Flow Cytometry

Flow cytometry is a laser-based technology used to quantify specific properties of individual cells at a rapid rate. Prior to flow cytometric analysis, cells are prepared as a single-cell (monodispersed) suspension in a liquid buffer or medium. Depending upon the properties to be measured, the cells may be treated with one or more fluorescent reagent, whose binding to the cell is indicative of the cellular characteristic under investigation. During analysis, the cells are passed, single-file, past one or more lasers that are used to stimulate the fluorescence of reagents used. The intensity of fluorescence of each of the reagents used to treat the cells is detected and quantified by the flow cytometer for each cell that is detected. Usually, 10,000 cells are analyzed in less than a minute.

Cell properties that are typically analyzed by flow cytometry include, but certainly not limited to:

  • Relative size
  • Relative granularity
  • DNA content
  • RNA content
  • Expression of specific cell surface molecules
  • Expression of specific intracellular molecules
  • Expression of fluorescent proteins
  • Transient cell signaling events

In addition to the analytical flow cytometry described above, some of these instruments (cell sorters) are capable of physically separating selected subsets of cells from the original heterogeneous population for further growth or analysis.

The Flow Cytometry Lab of the Research Core Facility offers a very robust complement of flow cytometric services to investigators, including simultaneous analysis of up to 17 parameters and cell sorting of up to 4 cellular populations, again based on up to 17 parameters.

FAQs

How much sample volume do I need for flow cytometry? 

A minimum of 350 µL for analytic flow & 500 µL for sorting flow (in single cell suspension).

What should my cellular concentration be?

For analytic flow approximately 1 x 106 (a million per mL).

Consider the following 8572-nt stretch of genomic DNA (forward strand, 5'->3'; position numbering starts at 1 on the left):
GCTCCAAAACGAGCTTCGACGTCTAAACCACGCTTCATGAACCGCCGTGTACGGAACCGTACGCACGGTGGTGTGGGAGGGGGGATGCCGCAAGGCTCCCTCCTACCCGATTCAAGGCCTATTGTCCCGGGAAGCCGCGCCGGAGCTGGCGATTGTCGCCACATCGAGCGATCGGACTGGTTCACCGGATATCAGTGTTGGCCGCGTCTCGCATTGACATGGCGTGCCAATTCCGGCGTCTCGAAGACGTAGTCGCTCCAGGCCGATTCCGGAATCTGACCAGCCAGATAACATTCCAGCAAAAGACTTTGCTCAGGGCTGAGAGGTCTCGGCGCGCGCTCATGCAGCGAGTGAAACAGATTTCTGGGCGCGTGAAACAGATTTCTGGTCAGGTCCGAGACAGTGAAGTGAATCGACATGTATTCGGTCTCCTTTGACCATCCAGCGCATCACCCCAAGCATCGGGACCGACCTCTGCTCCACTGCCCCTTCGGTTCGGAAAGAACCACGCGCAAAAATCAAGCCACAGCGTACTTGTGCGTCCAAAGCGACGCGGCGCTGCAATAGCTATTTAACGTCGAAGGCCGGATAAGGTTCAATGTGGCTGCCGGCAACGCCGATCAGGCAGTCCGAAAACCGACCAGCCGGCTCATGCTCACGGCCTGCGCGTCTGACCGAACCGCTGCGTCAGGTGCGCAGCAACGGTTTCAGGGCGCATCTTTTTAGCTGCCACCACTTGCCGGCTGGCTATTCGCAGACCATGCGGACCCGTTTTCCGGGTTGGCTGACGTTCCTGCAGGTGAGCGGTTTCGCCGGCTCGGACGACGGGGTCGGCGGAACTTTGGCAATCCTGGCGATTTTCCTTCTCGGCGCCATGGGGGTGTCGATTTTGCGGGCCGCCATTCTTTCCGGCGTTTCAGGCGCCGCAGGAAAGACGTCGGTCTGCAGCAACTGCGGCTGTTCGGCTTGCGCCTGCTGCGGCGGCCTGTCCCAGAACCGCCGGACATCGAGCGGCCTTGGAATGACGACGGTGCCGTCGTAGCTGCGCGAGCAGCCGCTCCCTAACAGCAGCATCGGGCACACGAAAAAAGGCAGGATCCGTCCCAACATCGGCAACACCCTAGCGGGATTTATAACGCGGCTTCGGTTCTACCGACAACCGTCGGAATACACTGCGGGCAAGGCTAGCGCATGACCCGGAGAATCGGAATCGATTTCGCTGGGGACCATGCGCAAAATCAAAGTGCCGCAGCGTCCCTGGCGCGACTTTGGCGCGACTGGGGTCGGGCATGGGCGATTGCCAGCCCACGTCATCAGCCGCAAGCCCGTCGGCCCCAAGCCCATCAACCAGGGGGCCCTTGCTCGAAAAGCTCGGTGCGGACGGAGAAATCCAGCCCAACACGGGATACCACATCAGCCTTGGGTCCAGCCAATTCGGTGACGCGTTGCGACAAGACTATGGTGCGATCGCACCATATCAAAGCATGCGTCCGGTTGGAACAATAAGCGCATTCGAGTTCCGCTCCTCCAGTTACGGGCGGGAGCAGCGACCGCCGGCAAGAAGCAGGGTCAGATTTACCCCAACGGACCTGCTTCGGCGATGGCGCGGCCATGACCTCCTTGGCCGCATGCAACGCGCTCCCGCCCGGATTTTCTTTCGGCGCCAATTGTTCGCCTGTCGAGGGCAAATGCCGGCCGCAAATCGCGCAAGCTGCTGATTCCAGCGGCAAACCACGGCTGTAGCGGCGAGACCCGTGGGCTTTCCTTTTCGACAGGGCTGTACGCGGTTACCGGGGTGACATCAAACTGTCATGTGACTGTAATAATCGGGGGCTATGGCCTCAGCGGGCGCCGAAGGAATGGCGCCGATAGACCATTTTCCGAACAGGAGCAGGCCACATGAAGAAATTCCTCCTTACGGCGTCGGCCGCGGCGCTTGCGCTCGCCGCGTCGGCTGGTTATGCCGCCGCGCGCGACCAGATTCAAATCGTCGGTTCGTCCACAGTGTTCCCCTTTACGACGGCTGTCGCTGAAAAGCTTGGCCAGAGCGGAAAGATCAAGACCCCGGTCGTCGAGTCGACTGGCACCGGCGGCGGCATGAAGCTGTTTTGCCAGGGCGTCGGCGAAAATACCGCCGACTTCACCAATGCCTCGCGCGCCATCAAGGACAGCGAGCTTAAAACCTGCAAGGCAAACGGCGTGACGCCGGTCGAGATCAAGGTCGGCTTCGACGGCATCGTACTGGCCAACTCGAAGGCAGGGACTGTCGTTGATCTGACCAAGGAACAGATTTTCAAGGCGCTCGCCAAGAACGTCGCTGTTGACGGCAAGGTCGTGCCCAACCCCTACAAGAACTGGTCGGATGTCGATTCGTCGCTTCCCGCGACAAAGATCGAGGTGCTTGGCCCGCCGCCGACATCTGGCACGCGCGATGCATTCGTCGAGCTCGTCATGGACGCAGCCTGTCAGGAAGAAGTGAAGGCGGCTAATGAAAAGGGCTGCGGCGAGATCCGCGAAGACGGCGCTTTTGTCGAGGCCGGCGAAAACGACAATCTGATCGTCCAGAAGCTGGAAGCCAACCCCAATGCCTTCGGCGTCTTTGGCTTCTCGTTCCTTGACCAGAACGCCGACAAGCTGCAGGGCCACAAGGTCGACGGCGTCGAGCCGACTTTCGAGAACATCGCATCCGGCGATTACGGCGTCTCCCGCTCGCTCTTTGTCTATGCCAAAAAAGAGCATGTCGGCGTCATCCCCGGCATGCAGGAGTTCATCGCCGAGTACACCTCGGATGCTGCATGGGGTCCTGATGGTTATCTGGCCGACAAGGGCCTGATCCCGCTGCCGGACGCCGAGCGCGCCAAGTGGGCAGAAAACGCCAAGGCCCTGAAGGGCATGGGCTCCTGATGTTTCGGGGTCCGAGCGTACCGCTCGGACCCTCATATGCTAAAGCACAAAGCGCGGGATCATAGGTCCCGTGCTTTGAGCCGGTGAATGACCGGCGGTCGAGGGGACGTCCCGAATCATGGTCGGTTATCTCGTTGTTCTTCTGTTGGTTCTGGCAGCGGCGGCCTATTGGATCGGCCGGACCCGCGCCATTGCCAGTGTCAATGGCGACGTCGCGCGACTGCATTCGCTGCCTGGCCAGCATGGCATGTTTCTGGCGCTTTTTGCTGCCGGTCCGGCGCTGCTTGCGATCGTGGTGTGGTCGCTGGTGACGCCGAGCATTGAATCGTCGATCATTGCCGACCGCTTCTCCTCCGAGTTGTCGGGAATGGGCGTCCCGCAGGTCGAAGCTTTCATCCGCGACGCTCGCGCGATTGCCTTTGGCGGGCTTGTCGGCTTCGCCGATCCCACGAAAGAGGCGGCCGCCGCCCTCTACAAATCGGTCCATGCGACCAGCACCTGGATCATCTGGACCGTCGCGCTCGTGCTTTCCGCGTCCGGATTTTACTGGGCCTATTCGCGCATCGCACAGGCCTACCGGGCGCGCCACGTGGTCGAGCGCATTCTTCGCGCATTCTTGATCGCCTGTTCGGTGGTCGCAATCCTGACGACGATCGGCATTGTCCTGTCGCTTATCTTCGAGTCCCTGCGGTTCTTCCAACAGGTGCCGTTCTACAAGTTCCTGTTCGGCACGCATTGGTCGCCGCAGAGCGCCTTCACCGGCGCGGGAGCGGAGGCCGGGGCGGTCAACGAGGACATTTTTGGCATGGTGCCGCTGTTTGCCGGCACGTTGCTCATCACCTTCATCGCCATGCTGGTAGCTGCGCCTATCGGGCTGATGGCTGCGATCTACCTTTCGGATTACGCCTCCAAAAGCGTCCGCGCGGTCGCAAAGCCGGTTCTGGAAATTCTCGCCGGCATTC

For sorting flow 8 -10 x 107 (8 – 10 million per mL).

What kind of controls do I need?

A bare minimum would include:

  1. Unstained
  2. An isotype antibody conjugated to your fluorochrome of choice (FITC, PE, APC etc.).
  3. If 2 or more colors used, single color controls will be necessary.

 See below for an excellent example 

Tube   

Cells

1stReagent

2ndReagent

3rdReagent

4thReagent

Comment

1

Type 1

-

-

-

-

Unstained Cells

2

Type 1

Iso-FITC

-

-

-

Isotype Control

3

Type 1

-

Iso-PE

-

-

Isotype Control

4

Type 1

-

-

Iso-PE/TR

-

Isotype Control

5

Type 1

-

-

-

Iso-APC

Isotype Control

6

Type 1

Ab1-FITC

-

-

-

Single Staining

7

Type 1

-

Ab2-PE

-

-

Single Staining

8

Type 1

-

-

Ab3-PE/TR

-

Single Staining

9

Type 1

-

-

-

Ab4-APC

Single Staining

10

Type 1

Iso-FITC

Ab2-PE

Ab3-PE/TR

Ab4-APC

Ab1 FMO Control

11

Type 1

Ab1-FITC

Iso-PE

Ab3-PE/TR

Ab4-APC

Ab2 FMO Control

12

Type 1

Ab1-FITC

Ab2-PE

Iso-PE/TR

Ab4-APC

Ab3 FMO Control

13

Type 1

Ab1-FITC

Ab2-PE

Ab3-PE/TR

Iso-APC

Ab4 FMO Control

14

Type 1

Ab1-FITC

Ab2-PE

Ab3-PE/TR

Ab4-APC

Test Sample

CONTACT US

 

Paula Polk, MS
Assistant Director, Research Core Facility
ppolk@lsuhsc.edu
(318) 675-4939

 

David Custis, MS
Research Specialist, Flow Cytometry
dcusti@lsuhsc.edu
(318) 675-4174